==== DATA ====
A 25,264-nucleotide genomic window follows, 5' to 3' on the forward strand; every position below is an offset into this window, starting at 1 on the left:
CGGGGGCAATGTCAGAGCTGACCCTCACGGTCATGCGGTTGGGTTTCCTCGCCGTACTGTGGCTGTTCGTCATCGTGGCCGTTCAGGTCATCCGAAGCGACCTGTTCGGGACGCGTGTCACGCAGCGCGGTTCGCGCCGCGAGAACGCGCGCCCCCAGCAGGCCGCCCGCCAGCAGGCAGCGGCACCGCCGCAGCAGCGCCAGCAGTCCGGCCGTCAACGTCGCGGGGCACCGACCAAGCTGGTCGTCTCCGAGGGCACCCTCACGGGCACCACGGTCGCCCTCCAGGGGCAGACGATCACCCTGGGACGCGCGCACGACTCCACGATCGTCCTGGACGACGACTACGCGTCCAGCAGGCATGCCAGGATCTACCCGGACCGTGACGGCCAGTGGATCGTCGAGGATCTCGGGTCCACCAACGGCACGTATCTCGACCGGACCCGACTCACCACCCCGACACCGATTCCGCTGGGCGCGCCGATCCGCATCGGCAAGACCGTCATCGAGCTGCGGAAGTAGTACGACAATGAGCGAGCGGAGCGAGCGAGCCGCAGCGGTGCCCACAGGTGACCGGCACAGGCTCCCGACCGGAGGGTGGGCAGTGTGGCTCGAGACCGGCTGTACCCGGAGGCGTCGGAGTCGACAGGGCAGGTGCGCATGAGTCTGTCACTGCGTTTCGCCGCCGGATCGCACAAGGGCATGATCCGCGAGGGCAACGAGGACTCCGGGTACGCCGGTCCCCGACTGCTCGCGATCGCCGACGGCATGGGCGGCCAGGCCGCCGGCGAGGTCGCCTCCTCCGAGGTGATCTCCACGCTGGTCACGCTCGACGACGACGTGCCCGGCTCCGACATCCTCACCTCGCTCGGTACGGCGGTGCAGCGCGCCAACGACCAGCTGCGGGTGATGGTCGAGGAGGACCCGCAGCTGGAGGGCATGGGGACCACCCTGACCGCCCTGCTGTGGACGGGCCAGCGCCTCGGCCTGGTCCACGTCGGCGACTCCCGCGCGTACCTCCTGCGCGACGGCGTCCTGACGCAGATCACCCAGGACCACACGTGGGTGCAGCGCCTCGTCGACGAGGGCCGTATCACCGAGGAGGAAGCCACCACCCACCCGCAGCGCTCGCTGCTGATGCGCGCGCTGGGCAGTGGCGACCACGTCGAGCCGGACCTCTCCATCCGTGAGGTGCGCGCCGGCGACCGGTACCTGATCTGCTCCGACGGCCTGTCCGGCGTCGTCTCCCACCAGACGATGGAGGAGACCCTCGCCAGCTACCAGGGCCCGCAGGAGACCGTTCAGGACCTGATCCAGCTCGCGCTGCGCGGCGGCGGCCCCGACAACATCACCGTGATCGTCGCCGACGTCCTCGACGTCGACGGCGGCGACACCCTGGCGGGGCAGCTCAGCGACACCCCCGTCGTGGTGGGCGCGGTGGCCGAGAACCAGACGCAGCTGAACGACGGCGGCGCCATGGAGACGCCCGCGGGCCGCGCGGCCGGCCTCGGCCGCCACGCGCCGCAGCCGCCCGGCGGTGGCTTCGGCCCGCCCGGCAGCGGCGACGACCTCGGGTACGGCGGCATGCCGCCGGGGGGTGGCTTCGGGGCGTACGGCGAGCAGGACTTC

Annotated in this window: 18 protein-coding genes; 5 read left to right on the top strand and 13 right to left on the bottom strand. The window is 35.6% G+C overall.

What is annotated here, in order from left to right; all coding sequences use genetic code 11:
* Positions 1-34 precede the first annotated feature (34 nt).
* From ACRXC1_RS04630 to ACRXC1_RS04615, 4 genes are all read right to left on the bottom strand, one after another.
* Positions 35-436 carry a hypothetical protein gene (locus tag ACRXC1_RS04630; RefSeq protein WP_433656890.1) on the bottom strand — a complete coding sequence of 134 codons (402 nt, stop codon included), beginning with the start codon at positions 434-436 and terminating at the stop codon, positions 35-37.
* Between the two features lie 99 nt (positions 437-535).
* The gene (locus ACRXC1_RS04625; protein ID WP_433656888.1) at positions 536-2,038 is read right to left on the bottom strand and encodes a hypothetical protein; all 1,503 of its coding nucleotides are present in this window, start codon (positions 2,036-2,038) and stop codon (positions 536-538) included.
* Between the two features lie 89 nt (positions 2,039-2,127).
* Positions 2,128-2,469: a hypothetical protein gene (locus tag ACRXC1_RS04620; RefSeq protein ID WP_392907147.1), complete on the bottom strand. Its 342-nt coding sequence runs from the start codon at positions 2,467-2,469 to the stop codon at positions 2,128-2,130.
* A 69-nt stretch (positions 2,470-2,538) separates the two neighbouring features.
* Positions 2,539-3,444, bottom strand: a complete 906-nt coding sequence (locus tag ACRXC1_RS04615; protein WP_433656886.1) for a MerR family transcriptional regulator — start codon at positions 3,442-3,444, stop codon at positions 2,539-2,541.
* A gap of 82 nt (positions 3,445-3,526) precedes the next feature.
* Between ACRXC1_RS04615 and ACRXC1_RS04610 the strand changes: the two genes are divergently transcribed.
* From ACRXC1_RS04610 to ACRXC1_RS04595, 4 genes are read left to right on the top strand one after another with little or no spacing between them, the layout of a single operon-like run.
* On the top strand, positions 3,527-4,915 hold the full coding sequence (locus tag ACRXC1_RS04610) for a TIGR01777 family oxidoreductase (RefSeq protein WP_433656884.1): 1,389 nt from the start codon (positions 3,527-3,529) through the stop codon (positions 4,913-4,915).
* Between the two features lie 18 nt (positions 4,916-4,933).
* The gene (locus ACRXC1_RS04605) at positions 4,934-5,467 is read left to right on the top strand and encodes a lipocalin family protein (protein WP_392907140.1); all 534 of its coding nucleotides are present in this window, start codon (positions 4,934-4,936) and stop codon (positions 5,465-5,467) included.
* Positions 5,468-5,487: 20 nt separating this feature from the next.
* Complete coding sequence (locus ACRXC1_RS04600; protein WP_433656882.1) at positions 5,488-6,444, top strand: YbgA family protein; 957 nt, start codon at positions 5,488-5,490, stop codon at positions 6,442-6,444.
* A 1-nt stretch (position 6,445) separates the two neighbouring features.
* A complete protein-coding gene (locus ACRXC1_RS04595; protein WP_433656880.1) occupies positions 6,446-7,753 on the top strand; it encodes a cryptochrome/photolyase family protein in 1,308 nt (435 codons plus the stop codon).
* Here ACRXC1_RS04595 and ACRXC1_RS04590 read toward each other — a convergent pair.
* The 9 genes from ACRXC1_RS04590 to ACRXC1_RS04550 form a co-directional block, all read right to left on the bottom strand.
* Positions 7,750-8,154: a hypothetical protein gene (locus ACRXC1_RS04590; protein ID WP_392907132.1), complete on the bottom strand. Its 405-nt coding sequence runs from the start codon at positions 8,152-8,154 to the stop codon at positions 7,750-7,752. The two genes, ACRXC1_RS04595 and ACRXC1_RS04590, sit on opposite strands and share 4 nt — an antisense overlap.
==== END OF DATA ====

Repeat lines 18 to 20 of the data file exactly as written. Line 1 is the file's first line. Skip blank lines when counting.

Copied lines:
* Between the two features lie 18 nt (positions 4,916-4,933).
* The gene (locus ACRXC1_RS04605) at positions 4,934-5,467 is read left to right on the top strand and encodes a lipocalin family protein (protein WP_392907140.1); all 534 of its coding nucleotides are present in this window, start codon (positions 4,934-4,936) and stop codon (positions 5,465-5,467) included.
* Positions 5,468-5,487: 20 nt separating this feature from the next.